Best of the Rest

We wrote about the American Library Associations three big awards announced Monday, but there were actually 17 other awards handed out that day (and many of those awards included 2-4 honorable mentions). Its a formidable list. These are a few of our favorites.

Marcelo in the Real World was awarded the Schneider Family Book Award, honoring books that that embody an artistic expression of the disability experience. Simply classifying this book as a disability book sells it short, though. It wasnt just the best book about a kid on the autism spectrum, it was one of the best young adult books of the year, period. Francisco X. Stork created a wonderfully complex and caring character in Marcelo, whos challenges with new jobs, new friends, morality, and the new-found fallibility of his family are universal, even if his challenges with Aspergers are not.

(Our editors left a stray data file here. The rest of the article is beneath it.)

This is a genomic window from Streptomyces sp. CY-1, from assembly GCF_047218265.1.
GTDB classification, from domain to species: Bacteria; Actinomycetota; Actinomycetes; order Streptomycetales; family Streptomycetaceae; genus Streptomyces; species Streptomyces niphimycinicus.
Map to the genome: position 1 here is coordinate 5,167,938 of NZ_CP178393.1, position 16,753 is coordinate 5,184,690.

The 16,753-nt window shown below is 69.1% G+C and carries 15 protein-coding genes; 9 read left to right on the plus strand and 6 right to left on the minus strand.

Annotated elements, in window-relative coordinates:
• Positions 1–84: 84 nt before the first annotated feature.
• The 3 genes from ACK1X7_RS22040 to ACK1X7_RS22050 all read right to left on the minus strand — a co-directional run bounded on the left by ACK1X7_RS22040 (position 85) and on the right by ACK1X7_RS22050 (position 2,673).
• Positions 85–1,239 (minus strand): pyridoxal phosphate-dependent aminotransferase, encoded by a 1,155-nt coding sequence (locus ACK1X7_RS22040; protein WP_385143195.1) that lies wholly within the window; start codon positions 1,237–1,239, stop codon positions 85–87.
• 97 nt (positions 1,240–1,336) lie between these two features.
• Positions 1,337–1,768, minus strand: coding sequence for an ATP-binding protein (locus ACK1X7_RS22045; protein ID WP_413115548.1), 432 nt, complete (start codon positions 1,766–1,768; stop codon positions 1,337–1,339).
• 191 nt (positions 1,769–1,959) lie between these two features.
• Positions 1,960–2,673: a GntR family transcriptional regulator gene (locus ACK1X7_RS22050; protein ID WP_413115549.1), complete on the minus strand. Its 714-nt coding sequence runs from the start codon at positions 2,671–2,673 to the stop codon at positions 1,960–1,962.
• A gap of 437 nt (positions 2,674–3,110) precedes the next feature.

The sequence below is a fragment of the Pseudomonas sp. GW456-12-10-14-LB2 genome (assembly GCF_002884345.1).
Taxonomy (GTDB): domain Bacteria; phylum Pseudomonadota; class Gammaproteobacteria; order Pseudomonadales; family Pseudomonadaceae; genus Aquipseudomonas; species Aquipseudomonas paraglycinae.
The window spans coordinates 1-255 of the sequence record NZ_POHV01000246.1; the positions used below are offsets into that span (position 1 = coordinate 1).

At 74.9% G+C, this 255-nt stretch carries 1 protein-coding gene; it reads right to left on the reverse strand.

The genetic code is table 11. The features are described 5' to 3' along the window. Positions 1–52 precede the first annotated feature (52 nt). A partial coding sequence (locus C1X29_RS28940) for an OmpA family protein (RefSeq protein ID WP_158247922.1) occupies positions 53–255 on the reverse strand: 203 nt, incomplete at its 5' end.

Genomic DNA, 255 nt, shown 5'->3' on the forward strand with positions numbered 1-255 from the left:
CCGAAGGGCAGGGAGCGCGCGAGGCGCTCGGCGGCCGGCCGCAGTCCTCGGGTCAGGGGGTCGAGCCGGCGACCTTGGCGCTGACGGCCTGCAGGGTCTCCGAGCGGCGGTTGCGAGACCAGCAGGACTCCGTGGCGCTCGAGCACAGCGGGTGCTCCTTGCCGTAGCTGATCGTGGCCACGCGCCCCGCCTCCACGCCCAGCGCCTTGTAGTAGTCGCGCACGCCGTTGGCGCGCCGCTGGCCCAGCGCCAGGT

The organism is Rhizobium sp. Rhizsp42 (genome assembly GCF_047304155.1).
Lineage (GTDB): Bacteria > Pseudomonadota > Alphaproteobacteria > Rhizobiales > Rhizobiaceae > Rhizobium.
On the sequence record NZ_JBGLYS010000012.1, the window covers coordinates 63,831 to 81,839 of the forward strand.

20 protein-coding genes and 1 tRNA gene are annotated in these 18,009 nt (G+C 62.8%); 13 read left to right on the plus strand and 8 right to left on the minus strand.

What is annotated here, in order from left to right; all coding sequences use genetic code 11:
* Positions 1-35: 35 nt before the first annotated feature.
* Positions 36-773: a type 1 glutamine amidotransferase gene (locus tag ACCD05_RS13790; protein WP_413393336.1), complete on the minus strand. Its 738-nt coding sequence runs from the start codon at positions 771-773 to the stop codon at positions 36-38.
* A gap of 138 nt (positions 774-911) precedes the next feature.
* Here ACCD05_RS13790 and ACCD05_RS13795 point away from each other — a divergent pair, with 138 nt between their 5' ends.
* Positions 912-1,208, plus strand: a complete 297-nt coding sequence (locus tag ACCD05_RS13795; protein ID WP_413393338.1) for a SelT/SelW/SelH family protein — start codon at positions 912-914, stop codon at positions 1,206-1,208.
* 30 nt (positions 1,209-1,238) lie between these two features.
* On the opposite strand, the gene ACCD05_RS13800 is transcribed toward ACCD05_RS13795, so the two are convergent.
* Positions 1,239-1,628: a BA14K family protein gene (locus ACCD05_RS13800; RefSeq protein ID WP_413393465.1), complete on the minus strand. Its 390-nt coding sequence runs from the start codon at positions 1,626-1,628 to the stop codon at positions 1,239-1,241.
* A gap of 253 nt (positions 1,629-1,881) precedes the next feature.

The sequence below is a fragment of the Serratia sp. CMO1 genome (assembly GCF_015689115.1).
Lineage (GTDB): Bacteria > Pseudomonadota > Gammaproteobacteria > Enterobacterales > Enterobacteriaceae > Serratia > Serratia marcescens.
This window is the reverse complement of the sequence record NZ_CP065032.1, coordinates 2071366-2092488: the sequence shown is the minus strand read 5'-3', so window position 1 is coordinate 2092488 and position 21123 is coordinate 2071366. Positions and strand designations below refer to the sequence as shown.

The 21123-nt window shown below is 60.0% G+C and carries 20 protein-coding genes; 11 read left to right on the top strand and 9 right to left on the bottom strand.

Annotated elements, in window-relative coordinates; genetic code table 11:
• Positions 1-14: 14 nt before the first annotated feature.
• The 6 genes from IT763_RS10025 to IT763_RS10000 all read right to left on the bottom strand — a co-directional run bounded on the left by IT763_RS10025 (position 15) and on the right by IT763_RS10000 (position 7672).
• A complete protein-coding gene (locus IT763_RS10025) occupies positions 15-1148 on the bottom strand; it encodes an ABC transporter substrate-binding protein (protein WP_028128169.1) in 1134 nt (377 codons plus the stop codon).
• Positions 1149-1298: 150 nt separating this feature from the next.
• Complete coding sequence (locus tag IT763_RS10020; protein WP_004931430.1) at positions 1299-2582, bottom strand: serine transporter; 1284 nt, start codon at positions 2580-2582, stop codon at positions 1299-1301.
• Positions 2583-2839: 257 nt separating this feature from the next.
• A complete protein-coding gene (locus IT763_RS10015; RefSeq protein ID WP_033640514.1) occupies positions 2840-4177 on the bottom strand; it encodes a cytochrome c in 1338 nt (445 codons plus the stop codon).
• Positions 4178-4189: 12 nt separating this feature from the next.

Another staff favorite that wound up in the hands of pretty much any person who wandered in and said I need a gift for a 5 [or 6, or 7, or 8]-year-old, Moonshot by Brooklyn resident Brian Floca is the beautifully-illustrated account of the Apollo 11 mission. The ALA named it a Sibert Honor Book, recognizing distinguished informational books for children, but the poetic text makes it as good a bedtime story as it is a reference. The balance of engrossing story with detailed diagrams and a more advanced history of the early space program at the back of the book make Moonshot a book that can grow with kids and wont get tossed aside as they get older.

Bad News for Outlaws by Vaunda Micheaux Nelson flew under our radar until it was awarded the Coretta Scott King Award honoring African American authors, but that cover demands attention. Inside its the exciting and sometimes startling story of Bass Reeves, a former slave who became a Deputy U.S. Marshall. The reading level is decidedly higher than most picture books, which makes it a great addition to the non-fiction section of middle-grade classroom libraries, but would also make a great quick read aloud for families with older kids who have graduated to reading mostly on their own. Everyone loves to be read to sometimes.

The complete list of awardees is here. With 20 different categories, theres no excuse for not being able to find something to read.

Leave a Reply